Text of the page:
We Are Family asked the questions and The Quirky Parent answered!
Q) Why did you choose adoption, and why international?
A) When I was heavily pregnant with my son and slobbed on the sofa one evening, I accidentally caught a programme on the TV about Chinese orphanages that cared for children given up as a result of the one child policy. There and then I said to myself, I am not going to create my second child from scratch. I am going to adopt one of those children. I never ever let go of that feeling and determination. I have sometimes wondered if it was because I was flooded with ‘maternal’ pregnancy hormones at the time I watched it!
Q) From start to finish of process – i.e. (bringing your child home) – how long did it take?
A) Three years, from the very first interview to being handed our child when she was 10 ½ months old. It now takes six or seven years to adopt from China because most babies, I believe, are being adopted within the country – which is so much better. When we left China with our daughter, it felt like an act of love but also a wrench, taking her away from her country, culture and language. But at the time, I don’t think there was a better option for her.
Q) How did you find the assessment process?
A) We found the home study relaxed, enjoyable and thought-provoking due to our supportive and insightful social worker. There was something almost therapeutic about being asked to think and talk about your childhood, your relationship, your attitudes, your social networks and everything else it covers! There was a mountain of bureaucracy at the Chinese end, but it was a well-trodden and straightforward path.
Q) How do you think it could be improved?
A) Our particular adoption panel was scarey and intimidating with some slightly aggressive questioning – worse than any job interview I’ve ever had, worse than being in the boardroom on The Apprentice! I didn’t feel this approach was appropriate and I’m sure it doesn’t get the most open or useful answers from people.
Q) What has been the biggest surprise?
A) How incredibly well-matched my daughter and I are. This will sound a bit bonkers but it was as if there was some sort of magic at work! They say that in the ‘matching room’ in China they match the babies and parents – bizarrely – by which baby looks most like the father! I don’t know if this is true, but I do know that my daughter and I are incredibly similar in lots of ways. This gives our relationship an ease and an extra-special something.
Q) What advice would you give to prospective adopters?
A) Having adopted a baby, I think in many ways my adoption journey (so far!) has possibly been smoother than if I had adopted an older child, so I don’t feel in a position to give advice. But one of the adoption books I read before we adopted was The Primal Wound and this paragraph from it is something I always try to keep it in my head:
“The adoptive mother sees what looks like a normal baby, a baby who in many ways is normal, and later sees a laughing, happy toddler and she can’t believe that this baby is aching inside. But if she is really alert, if she is truly attuned to her child, she will notice the sadness, the pain, the fear. And in noticing, she will be better able to help the child to allow her to love her, and for her to love her in return.”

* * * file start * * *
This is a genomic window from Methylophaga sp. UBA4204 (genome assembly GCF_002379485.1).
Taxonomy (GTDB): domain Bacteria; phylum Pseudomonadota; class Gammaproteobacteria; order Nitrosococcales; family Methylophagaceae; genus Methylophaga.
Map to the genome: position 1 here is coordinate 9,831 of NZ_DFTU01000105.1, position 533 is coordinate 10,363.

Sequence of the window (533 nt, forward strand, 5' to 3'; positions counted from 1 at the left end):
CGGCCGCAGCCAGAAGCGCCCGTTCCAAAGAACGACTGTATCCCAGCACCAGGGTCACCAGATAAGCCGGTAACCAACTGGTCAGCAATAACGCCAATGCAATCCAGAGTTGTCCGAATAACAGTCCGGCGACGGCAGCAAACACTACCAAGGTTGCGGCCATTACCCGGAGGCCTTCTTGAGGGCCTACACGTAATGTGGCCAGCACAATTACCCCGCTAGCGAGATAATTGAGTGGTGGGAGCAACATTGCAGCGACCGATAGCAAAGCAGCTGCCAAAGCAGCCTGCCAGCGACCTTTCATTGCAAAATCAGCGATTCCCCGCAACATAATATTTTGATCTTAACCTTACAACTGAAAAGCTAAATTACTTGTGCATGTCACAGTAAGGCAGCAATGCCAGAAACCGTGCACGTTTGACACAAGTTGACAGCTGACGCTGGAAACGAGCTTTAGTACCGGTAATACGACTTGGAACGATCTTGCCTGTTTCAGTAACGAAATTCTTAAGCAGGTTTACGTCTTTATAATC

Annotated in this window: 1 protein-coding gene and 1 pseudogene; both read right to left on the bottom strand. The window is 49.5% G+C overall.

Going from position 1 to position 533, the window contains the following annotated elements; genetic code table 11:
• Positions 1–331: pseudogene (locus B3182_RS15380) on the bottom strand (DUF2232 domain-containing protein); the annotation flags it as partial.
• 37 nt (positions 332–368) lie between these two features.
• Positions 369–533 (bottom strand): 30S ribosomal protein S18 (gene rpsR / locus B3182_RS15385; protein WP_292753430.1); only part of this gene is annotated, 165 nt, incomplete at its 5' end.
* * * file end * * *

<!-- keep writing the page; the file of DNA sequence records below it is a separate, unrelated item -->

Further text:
Q) The best thing about being a Mum?
A) Exploring the world with your children and seeing it afresh through their eyes. And feeling their hand in yours as you walk along.
Q) The hardest thing about being a mum?
A) Trying to keep your head above water in the constant whirlwind of parenting, work, house stuff, school stuff, rest-of-life stuff. Now is perhaps the hardest stage for me: I have a teenager (let’s not even go there!) and my daughter, now eight, seems to be at an age where the ‘grief’ and complicated feelings surrounding her adoption and birth parents seem to be intensifying.
Q) Your happiest moment?
A) Cliché, but holding my son for very the first time, holding my daughter for the very first time. Although the lead-up to each couldn’t have been more different, both times I entered a little, soft, blurry, muffled bubble of pure happiness.
Q) The saddest time that shook your world?
A) My dad dying unexpectedly and unecessarily. He was a tricky man and we had a complicated relationship. The death of a parent is such a jolt anyway, forcing you to face your mortality and grope around for meaning in life.
Q) If you could go back in time, what advice would you give your younger self?
A) Feel the fear and do it anyway. I wish I’d had the courage then to act on good ideas and opportunities more instead of taking the ‘safe’ option.
Q) The piece of wisdom you would pass on to a child?
A) Find your passion in life and follow it. That’ll go a huge way to making you happy.
Q) The philosophy that underpins your life?
A) Don’t follow the crowd – unless the crowd is going the way you definitely want to go.